At Large  March 2, 2019  Chandra Noyes

Kicking Off the Year of Rembrandt

Rijksmuseum

Rembrandt van Rijn, The Jewish Bride, 1658

Rijksmuseum

Rembrandt, A young Rembrandt, c. 1628

There is much to celebrate about the life and work of Rembrandt Harmenszoon van Rijn, the famed Dutch master. Prolific and ground-breaking in drawing, printmaking and painting, Rembrandt was adept at any of the subjects he tackled, from portraits, to still lives, landscapes and Biblical scenes. The Dutch are especially proud of their countryman, who despite never having left the Netherlands in his lifetime, has had a global influence.

This year marks the 350th anniversary of the death of Rembrandt, and museums in Holland and around the world are celebrating his life and works. The Rijksmuseum in Amsterdam has a massive exhibition titled All the Rembrandts (on view through June 10), which showcases the entirety of their holdings, the most comprehensive collection of his work in the world. And it is an impressive collection: over 20 paintings, 60 drawings, and several hundred of the artist’s 1,300 prints will be on display. A highlight (though there are many) is The Night Watch (1642), considered by some to be his greatest work, which will be on display before beginning a lengthy and expensive restoration process starting in July.

Rijksmuseum

Rembrandt, The Night Watch or The Militia Company of Captain Frans Banning Cocq, 1642. Oil on canvas.

In the fall, the Rijksmuseum continues their celebration with another blockbuster exhibition, Rembrandt-Velazquez (October 11 through January 19, 2020), in conjunction with the Museo Nacional del Prado. Comparing and contrasting these two 17th-century masters of Northern and Southern Europe is a rare opportunity.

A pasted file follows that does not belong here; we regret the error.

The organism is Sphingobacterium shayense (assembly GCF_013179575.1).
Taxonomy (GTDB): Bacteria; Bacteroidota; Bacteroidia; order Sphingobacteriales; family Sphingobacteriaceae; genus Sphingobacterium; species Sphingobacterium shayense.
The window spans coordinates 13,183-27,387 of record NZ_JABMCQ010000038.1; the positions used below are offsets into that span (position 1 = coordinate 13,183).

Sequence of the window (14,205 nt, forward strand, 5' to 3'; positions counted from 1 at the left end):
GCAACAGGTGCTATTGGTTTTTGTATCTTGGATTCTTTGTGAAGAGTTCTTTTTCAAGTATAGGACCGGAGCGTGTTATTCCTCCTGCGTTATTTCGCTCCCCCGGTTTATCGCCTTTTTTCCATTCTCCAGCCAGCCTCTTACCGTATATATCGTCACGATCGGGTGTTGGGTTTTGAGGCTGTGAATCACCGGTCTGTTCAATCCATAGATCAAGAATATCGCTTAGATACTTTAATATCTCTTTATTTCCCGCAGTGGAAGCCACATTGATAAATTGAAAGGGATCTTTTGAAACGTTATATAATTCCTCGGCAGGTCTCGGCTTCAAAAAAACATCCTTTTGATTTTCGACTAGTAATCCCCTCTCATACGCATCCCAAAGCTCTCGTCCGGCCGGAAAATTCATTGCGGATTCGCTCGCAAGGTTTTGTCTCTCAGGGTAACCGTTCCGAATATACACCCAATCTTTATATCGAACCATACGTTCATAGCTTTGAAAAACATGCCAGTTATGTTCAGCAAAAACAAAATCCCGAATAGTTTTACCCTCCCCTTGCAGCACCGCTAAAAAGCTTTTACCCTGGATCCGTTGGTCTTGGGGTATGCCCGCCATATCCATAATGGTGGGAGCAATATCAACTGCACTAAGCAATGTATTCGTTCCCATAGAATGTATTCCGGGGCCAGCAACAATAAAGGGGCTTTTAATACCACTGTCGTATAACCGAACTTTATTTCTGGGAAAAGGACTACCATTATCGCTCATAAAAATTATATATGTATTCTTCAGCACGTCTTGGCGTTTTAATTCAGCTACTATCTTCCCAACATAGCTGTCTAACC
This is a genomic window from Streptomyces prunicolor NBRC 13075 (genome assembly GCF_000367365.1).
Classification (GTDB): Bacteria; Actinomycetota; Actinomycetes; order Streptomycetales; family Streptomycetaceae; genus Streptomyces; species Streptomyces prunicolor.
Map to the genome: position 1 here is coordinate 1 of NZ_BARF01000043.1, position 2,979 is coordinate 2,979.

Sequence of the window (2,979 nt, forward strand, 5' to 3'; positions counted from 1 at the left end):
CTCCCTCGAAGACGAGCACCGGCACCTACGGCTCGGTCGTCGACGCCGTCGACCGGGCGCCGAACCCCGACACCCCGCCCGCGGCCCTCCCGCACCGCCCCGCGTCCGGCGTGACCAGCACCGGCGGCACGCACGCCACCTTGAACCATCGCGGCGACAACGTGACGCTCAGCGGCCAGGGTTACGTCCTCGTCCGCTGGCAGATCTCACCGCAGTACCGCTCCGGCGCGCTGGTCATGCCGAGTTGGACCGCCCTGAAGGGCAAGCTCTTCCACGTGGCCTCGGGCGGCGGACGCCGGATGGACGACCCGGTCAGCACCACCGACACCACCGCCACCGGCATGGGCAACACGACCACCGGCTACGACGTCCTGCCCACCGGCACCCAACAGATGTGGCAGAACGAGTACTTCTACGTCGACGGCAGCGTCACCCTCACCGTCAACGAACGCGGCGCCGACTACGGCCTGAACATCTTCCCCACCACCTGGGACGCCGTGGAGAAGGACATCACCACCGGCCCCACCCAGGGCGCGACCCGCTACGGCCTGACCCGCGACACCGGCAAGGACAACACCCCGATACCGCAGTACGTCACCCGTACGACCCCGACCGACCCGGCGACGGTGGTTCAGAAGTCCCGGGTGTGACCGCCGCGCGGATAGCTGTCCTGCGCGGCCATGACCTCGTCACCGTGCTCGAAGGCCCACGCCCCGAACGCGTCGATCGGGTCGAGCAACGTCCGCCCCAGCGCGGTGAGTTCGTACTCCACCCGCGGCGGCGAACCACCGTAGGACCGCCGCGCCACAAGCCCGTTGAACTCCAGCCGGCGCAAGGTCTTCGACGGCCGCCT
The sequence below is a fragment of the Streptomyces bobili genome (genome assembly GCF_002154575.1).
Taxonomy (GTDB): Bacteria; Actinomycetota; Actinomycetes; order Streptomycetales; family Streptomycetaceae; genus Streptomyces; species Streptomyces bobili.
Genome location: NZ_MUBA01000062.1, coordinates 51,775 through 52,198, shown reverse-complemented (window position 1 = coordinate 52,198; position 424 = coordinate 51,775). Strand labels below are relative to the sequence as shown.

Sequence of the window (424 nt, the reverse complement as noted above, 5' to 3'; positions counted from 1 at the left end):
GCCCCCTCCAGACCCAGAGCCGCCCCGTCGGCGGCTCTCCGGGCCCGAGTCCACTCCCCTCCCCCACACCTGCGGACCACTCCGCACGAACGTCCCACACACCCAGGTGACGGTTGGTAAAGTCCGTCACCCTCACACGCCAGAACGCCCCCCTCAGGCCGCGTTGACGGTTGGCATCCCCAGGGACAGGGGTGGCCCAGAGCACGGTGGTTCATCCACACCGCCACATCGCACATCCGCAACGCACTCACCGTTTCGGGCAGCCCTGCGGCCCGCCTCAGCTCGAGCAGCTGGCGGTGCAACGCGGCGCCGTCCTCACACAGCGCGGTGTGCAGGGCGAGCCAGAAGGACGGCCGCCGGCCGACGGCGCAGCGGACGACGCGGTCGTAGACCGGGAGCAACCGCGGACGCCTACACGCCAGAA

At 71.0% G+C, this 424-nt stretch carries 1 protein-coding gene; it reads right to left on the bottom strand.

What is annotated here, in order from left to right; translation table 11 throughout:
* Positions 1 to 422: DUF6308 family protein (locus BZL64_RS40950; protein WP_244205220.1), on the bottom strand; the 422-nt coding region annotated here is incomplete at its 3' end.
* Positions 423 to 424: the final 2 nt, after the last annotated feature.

Rijksmuseum

Rembrandt, Self-portrait with Saskia, 1636. Etching.

The Mauritshuis in the Hague has a collection of Rembrandt's to rival the Rijksmuseum’s, and it showing off their holding this year in Rembrandt and the Mauritshuis (on view through September 15), which will display all 18 of their works attributed to the master. The Rembrandt House Museum will also host a full calendar of exhibitions in the historic home of the artist.

Successful and highly collected in his lifetime, Rembrandt’s profile continues to increase, due in part to the large body of work he created. Just last year the first new Rembrandt work to be attributed to the artist in 42 years was discovered. Art dealer Jan Six XI (profiled recently in the New York Times), whose own ancestor sat for a Rembrandt portrait, recognized the master’s hand in a Christie’s auction catalogue, and purchased the work for a bargain at $173,000. He connected the portrait of an unknown man in an elaborate lace collar to other Rembrandt early works and it is now valued in the millions. (Last fall, Sotheby’s sold a lesser work, the oil sketch Portrait of God as Man, for over $12 million.)

Museums in London, Munich, and Ontario are hosting Rembrandt exhibitions as well, showing that worldwide interest in this master of light is still strong 350 years later.

About the Author

Chandra Noyes

Chandra Noyes is Managing Editor for Art & Object.

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